Downtown Concierge

The Flood: Opera Debut


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The FloodThe Flood, Opera Columbus' and ProMusica Chamber Orchestra's co-commissioned chamber opera, debuts this week. The work tells the story of the Ohio Flood of 1913 and its effects through the years. This represents the first collaboration between the two well-loved Columbus arts organizations. And, it gives you the chance to see the World Premiere of an opera set right in Columbus.

The Great Flood destroyed Franklinton in 1913, traumatizing residents at the time and through the generations. Waters rose up to 17 feet, inundating the working class neighborhood, killing 96 people and destroying more than 500 buildings. The opera explores that legacy and the connection that comes through shared tragedy. Composer Korine Fujiwara demonstrates the impact of this historic event with four stories from four different time periods being told at once on stage. So, the setting utilizes four rooms - one each representing 1913, 1938, 1970 and 2014 - allowing the cast and the story to weave between them.

The Flood represents the first commissioned opera by Opera Columbus in almost 20 years. OPERA America’s Opera Grants for Female Composers program and the OPERA America Opera Fund provided funding. Also, the Columbus Foundation’s Arts Innovation Fund awarded a $150,000 Arts Prize to the project.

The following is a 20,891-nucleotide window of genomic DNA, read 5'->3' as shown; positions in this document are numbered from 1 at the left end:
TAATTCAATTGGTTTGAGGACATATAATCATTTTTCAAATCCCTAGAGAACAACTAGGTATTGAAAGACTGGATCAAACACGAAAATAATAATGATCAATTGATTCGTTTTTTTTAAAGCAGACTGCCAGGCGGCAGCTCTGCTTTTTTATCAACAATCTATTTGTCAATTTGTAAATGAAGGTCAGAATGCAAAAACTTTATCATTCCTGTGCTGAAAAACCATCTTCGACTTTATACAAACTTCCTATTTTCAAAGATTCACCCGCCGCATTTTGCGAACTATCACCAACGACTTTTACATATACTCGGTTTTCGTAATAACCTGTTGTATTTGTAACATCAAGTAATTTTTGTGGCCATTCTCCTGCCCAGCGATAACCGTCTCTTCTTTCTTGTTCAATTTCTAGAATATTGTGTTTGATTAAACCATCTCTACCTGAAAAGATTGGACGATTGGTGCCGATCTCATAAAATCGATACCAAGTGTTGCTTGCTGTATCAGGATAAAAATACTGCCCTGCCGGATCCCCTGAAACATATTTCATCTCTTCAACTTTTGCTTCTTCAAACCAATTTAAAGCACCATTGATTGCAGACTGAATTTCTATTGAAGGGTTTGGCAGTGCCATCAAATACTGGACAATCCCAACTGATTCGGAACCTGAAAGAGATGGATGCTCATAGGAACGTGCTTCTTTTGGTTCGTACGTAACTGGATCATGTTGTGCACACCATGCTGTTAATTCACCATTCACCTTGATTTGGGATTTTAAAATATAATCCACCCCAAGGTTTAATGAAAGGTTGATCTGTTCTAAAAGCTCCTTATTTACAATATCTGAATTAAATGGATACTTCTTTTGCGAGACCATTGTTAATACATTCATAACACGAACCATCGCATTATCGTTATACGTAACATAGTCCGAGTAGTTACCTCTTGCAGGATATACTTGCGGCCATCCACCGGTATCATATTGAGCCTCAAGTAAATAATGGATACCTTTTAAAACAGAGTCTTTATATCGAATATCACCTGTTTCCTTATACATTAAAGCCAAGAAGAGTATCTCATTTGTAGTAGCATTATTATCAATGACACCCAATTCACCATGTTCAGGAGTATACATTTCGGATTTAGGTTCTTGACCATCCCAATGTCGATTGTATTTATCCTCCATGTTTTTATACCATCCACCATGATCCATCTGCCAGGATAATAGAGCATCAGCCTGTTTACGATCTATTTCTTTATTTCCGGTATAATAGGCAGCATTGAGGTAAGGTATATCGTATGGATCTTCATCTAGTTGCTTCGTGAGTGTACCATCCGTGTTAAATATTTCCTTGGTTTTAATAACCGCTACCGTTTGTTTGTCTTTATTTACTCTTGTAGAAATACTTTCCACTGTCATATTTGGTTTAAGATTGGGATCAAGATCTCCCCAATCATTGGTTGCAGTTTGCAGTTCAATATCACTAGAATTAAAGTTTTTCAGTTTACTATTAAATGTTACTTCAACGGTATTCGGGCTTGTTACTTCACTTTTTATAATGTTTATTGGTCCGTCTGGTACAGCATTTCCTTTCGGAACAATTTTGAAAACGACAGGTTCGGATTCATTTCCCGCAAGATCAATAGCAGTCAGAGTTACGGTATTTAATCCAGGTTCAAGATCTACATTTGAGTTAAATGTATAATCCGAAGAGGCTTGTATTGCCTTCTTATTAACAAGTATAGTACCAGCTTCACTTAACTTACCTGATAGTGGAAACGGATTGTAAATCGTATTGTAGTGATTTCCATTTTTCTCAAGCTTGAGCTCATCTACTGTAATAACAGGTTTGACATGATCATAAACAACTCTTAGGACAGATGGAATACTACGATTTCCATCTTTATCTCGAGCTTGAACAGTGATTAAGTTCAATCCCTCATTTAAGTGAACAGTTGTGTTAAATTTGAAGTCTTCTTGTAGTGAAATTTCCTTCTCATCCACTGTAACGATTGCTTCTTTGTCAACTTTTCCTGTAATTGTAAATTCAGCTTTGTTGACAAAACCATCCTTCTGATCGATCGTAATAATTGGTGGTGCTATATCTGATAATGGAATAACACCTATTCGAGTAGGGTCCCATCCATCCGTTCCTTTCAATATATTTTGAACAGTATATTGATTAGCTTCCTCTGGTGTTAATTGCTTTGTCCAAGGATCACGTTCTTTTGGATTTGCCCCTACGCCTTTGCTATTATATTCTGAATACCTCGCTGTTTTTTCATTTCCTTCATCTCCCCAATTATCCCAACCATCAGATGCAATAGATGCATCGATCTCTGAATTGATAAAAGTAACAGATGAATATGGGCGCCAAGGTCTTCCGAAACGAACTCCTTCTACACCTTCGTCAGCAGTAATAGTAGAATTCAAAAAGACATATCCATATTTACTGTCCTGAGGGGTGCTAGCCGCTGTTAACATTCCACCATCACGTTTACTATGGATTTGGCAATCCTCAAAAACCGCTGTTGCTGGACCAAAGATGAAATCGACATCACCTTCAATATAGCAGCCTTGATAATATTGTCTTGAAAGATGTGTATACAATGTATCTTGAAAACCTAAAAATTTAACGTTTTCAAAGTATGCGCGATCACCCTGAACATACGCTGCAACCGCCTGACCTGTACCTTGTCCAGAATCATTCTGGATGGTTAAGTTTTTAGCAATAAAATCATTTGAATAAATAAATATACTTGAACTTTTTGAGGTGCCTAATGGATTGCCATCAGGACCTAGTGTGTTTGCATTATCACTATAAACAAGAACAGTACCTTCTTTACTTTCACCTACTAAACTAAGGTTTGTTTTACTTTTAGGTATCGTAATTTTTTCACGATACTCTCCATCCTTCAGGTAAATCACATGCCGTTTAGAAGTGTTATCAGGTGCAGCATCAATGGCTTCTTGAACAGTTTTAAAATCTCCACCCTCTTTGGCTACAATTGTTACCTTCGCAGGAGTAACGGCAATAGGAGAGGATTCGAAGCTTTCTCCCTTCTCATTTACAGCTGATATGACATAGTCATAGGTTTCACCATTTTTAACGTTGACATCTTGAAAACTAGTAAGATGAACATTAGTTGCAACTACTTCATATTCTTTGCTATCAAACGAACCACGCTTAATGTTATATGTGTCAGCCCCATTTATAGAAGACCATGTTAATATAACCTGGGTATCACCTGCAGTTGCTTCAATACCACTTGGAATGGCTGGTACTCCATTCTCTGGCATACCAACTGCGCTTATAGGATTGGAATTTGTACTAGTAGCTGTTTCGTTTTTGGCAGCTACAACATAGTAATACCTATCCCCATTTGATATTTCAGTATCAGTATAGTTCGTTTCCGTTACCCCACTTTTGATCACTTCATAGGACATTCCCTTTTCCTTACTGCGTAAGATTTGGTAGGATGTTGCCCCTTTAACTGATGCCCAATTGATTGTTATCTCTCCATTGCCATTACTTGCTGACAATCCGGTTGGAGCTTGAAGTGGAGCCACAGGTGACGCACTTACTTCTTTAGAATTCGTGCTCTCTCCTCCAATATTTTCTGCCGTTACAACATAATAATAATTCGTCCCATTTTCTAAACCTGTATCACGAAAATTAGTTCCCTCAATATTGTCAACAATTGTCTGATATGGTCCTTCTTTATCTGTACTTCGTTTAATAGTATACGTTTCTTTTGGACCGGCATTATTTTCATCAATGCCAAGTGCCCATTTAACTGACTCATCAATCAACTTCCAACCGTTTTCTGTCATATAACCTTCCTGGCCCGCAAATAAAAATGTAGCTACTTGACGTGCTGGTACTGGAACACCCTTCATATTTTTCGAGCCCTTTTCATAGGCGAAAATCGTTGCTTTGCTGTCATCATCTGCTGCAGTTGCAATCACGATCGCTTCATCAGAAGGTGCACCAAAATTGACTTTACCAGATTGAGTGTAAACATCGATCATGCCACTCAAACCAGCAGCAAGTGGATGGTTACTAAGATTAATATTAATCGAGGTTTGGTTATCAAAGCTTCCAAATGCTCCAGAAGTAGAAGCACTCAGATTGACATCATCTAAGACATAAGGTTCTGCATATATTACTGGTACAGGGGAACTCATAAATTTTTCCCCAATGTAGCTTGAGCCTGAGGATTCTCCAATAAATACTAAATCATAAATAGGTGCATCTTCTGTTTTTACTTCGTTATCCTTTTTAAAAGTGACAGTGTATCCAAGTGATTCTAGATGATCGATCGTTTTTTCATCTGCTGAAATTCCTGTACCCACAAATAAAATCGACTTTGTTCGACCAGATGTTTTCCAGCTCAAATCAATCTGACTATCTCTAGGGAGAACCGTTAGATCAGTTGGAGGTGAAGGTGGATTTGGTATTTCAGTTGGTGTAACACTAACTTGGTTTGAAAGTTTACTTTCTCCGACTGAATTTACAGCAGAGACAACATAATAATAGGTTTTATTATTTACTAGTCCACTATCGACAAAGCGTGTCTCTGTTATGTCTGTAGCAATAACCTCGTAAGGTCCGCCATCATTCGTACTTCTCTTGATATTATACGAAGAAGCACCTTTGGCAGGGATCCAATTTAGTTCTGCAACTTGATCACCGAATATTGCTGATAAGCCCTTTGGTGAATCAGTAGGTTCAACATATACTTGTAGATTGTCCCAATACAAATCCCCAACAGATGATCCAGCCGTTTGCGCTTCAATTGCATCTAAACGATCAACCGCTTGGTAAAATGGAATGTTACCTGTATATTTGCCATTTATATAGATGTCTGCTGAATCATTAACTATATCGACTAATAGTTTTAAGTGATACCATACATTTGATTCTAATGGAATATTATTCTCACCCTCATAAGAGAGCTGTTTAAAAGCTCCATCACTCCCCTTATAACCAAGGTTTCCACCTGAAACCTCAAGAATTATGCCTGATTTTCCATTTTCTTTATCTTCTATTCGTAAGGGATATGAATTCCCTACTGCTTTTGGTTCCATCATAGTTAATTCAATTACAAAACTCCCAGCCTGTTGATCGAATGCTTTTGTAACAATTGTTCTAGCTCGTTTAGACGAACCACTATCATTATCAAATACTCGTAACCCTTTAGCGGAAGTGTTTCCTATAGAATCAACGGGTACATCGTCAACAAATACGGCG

The Flood Performance Details

  • February 8-9, 7:30 p.m.
  • February 10, 2 p.m.
  • Southern Theatre
  • Tickets cost $25-$88

Also, consider attending a pre-show talk-back, to get some additional historical context. Plus, these talks are free to any ticket holder. On February 8 from 6:30-7 the Southern Theatre, Columbus Landmarks presents speakers Doreen Uhas Sauer, historian and contributor to WOSU’s Columbus Neighborhoods Series, and Jim Sweeny, urban planner and longtime Franklinton resident. On February 9 from 6:30-7 p.m. at the Southern Theatre, Ohio History Connection presents speaker Trudy Bell, a Cleveland-based writer and expert on the Great Flood of 1913. Then, on February 10 from 1:15-1:45 p.m. at the Seneca Room of The Westin, local resident Peter Coccia, an expert in all things Franklinton, presents the talk-back.

So, as winter continues its hold on the city, get out and explore. Because these are the first performances of the opera, you can blaze the trail. Grab a bite to eat before or after the performance at High Street Grill or the Great Southern Whiskey Bar, right in the Great Southern hotel. Or, check out Dempsey's Food & Spirits, Milestone 229, Sidebar or other downtown favorites.